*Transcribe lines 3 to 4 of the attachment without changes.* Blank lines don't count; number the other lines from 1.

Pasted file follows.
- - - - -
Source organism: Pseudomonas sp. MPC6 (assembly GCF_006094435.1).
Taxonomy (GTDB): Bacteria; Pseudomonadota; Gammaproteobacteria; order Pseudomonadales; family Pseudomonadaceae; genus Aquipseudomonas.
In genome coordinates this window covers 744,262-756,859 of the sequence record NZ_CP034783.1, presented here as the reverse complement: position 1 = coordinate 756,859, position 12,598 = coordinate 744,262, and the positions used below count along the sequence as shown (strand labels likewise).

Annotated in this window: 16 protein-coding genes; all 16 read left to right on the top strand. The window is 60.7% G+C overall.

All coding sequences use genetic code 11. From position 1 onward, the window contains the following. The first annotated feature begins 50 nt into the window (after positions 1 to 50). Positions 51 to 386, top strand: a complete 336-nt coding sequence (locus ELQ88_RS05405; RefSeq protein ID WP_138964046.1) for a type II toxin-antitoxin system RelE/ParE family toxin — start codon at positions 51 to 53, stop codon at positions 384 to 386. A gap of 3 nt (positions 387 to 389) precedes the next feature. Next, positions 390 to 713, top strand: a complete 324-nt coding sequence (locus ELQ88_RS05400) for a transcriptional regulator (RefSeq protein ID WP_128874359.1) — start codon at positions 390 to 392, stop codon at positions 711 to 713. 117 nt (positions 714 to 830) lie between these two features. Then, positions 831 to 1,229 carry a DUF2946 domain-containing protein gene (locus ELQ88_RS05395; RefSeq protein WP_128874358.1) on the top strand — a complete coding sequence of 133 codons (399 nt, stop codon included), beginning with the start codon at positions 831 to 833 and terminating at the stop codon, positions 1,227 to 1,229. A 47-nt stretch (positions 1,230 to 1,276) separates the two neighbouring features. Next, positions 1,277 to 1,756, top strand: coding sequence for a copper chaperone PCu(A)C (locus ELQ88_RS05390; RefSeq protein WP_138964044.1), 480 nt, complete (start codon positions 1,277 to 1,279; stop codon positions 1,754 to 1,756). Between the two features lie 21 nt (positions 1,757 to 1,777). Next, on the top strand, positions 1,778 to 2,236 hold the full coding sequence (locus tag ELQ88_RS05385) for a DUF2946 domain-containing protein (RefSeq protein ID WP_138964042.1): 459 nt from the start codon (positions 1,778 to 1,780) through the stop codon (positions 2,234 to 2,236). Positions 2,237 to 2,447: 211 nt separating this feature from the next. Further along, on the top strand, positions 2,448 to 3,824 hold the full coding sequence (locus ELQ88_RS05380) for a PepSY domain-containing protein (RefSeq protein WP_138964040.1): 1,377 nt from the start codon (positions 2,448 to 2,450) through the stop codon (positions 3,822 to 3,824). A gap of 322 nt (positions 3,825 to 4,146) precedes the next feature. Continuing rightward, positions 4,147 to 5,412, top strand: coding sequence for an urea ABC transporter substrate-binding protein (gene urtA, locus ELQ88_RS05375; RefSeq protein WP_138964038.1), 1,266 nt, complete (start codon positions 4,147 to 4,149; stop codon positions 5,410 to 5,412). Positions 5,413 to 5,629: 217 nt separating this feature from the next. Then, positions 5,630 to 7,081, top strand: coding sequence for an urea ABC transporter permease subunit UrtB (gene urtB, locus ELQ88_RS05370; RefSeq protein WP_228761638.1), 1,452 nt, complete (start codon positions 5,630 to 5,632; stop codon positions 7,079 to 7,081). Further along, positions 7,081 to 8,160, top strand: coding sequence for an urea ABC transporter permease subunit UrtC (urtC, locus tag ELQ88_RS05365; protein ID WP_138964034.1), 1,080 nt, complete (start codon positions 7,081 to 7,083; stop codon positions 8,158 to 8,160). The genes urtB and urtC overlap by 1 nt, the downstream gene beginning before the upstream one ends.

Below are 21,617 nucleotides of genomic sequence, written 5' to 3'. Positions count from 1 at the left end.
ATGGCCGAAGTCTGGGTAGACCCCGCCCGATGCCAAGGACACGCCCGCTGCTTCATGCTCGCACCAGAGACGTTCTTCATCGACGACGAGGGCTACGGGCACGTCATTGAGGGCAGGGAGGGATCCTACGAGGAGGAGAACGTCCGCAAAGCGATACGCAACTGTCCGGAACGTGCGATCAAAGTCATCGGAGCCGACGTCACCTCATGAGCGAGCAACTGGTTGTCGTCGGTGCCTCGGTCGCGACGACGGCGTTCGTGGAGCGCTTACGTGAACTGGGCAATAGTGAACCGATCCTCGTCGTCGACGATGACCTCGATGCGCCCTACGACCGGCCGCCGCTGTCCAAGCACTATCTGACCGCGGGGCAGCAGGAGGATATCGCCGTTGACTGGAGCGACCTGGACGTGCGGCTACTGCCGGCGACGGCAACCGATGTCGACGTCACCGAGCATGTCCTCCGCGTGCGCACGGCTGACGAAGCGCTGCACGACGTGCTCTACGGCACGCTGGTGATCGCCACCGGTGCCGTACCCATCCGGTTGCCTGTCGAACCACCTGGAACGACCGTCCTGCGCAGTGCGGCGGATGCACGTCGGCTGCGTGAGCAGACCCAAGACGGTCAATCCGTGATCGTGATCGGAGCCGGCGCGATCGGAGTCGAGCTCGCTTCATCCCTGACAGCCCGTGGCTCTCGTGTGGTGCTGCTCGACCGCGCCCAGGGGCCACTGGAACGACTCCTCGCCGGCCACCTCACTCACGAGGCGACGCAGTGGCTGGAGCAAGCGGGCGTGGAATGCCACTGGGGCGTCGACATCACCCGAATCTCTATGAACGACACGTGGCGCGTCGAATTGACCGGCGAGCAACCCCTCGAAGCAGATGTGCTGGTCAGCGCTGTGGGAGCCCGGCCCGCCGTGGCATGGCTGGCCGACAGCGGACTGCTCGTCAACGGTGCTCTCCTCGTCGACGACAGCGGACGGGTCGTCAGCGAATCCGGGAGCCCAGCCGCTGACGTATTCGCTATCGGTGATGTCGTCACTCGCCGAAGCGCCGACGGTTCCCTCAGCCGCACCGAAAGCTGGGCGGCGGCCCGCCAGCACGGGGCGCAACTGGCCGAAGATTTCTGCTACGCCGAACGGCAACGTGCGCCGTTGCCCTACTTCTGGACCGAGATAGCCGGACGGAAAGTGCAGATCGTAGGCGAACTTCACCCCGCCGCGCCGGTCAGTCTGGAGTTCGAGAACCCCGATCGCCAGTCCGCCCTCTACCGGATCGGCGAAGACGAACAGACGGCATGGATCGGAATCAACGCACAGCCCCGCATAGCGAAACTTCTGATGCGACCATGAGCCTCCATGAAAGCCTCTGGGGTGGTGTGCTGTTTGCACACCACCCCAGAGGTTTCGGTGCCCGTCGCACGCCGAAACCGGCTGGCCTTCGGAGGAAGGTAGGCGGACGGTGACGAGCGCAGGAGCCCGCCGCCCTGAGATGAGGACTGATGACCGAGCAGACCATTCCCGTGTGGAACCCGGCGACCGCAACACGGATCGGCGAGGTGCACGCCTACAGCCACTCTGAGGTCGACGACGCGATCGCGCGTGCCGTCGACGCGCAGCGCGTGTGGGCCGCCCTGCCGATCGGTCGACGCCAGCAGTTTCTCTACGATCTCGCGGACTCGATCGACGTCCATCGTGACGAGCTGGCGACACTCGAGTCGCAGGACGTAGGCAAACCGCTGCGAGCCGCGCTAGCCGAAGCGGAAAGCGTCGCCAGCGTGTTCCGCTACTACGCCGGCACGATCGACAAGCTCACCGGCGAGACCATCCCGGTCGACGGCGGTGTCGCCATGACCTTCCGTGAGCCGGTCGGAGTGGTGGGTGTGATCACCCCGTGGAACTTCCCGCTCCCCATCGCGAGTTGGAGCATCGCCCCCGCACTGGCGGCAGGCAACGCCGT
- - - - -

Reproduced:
In genome coordinates this window covers 744,262-756,859 of the sequence record NZ_CP034783.1, presented here as the reverse complement: position 1 = coordinate 756,859, position 12,598 = coordinate 744,262, and the positions used below count along the sequence as shown (strand labels likewise).

Annotated in this window: 16 protein-coding genes; all 16 read left to right on the top strand. The window is 60.7% G+C overall.